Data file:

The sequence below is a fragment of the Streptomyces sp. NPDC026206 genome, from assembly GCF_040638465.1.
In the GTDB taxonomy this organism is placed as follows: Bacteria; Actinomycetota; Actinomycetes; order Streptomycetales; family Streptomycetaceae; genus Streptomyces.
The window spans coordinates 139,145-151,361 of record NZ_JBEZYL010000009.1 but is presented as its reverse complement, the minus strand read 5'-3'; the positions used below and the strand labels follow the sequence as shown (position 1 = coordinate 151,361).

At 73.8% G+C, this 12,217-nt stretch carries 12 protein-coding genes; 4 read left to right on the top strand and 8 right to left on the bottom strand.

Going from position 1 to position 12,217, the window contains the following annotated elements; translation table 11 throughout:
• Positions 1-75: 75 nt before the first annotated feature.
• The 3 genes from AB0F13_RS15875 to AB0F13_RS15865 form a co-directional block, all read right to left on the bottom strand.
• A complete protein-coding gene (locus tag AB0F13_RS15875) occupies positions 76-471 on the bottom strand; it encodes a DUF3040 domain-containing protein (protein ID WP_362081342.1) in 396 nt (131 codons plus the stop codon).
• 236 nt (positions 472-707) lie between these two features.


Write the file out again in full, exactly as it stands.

The sequence below is a fragment of the Streptomyces sp. NPDC026206 genome, from assembly GCF_040638465.1.
In the GTDB taxonomy this organism is placed as follows: Bacteria; Actinomycetota; Actinomycetes; order Streptomycetales; family Streptomycetaceae; genus Streptomyces.
The window spans coordinates 139,145-151,361 of record NZ_JBEZYL010000009.1 but is presented as its reverse complement, the minus strand read 5'-3'; the positions used below and the strand labels follow the sequence as shown (position 1 = coordinate 151,361).

At 73.8% G+C, this 12,217-nt stretch carries 12 protein-coding genes; 4 read left to right on the top strand and 8 right to left on the bottom strand.

Going from position 1 to position 12,217, the window contains the following annotated elements; translation table 11 throughout:
• Positions 1-75: 75 nt before the first annotated feature.
• The 3 genes from AB0F13_RS15875 to AB0F13_RS15865 form a co-directional block, all read right to left on the bottom strand.
• A complete protein-coding gene (locus tag AB0F13_RS15875) occupies positions 76-471 on the bottom strand; it encodes a DUF3040 domain-containing protein (protein ID WP_362081342.1) in 396 nt (131 codons plus the stop codon).
• 236 nt (positions 472-707) lie between these two features.